We created a standard of excellence.

Welcome to your Dog’s Future

Safe travel to and from the dog park is a must!  Dogs need to be transported securely, so there are no distractions for the driver. Dogs will automatically jump into the driver’s lap, hang out the window, beg for attention or treats, or jump around, bark and become agitated. Imagine multiple dogs loose in a truck, all with their own agendas!  What chaos!  Loading and unloading the dogs can also become a potential hazard  if the dogs are loose in the bed of a truck – they can escape while the next dog is being loaded into the back.  All it takes is a second, and they are out of the truck running in the street!

IMG_1224            IMG_1222

Safe Transport

In an accident, a loose dog can crash through the front windshield.  Or they might be thrown around inside, causing serious injuries, such as broken bones, which usually never fully recover to a pre-injury state.  If a medium (or larger) dog hurls through the air and slams into the driver from behind, it can push the driver into the windshield, causing an even more serious accident.  Even in the event of a small collision, doors can be thrown open, or passers-by may open a door to check to see if the driver is okay – letting the dogs escape – right into traffic, or they take off and transform from the beloved family pet into road kill in an instant.  And in the event someone should try to lend a helping hand to get the dogs out of the truck, if the dogs under stress, they may bolt. Or, if they are in pain, they may bite the rescuer. Crates are essential, to keep the ‘helpful’ at bay, as well as the dogs calm and under control at all times during travel to and from the dog parks.  When carrying multiple dogs, they should not be allowed to interfere with each other.  Even the friendliest dog may bite if it’s been stepped on.  Restraints can also cause problems in car crashes – as the dog can become severely injured or even strangled by the apparatus that is designed to keep them safe.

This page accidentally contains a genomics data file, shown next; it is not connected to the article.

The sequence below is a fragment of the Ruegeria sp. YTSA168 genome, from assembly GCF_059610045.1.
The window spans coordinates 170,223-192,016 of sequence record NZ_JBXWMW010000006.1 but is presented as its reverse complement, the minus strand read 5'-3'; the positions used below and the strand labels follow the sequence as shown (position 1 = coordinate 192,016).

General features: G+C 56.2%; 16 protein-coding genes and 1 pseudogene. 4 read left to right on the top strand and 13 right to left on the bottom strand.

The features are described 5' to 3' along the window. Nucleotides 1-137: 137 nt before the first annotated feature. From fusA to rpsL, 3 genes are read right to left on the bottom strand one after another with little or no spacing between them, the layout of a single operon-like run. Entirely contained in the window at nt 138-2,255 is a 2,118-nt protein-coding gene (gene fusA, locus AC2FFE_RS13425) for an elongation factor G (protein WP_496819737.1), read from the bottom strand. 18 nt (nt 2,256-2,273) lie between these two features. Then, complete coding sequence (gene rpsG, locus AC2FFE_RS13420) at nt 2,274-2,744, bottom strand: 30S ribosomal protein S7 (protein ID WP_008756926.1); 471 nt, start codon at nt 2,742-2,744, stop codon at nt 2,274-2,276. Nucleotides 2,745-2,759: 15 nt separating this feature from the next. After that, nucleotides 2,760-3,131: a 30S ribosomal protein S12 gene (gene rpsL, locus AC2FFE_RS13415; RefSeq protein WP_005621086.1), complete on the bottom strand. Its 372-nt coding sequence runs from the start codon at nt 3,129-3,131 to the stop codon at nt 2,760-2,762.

We care.

Owner, Janet Slissman says: “I love my job, and the dogs know it!”

Whether it’s off-leash adventures, in-home boarding, or personalized training, I go the extra mile. As a native San Franciscan, I am fortunate to have grown up in a Forest Hill district home, which included some wonderful dogs that provided years of hands on training. As a teen, I competed in AKC dog shows in both conformation and obedience trials and was awarded trophies and ribbons throughout the Northern California and Oregon show circuit.

I have studied canine behavior and training techniques through classes held at the San Francisco SPCA, where I regularly worked on shelter dogs and their behavior issues to improve their chances of finding and keeping good homes. I am designated an approved dog walker through the SFSPCA, which is limited to a small number of professionals that have achieved their dog walking certification. I am also listed on the Animal Care & Control Dog Walker List.

The dog walking industry has largely evolved over the years by charging clients low rates in order to attract large numbers into each walker’s pack. As Animal Care & Control has reported,this practice has led to many lost, killed and injured dogs.

Seeing a need for changes, I entered the dog walking field determined to make a difference. There are plenty of dog walkers with client’s that are unaware of the problems. My philosophy is that your dog will be treated as if it were my own dog. I am a certified dog walker; licensed, bonded & insured to operate a dog walking service in the City and County of San Francisco.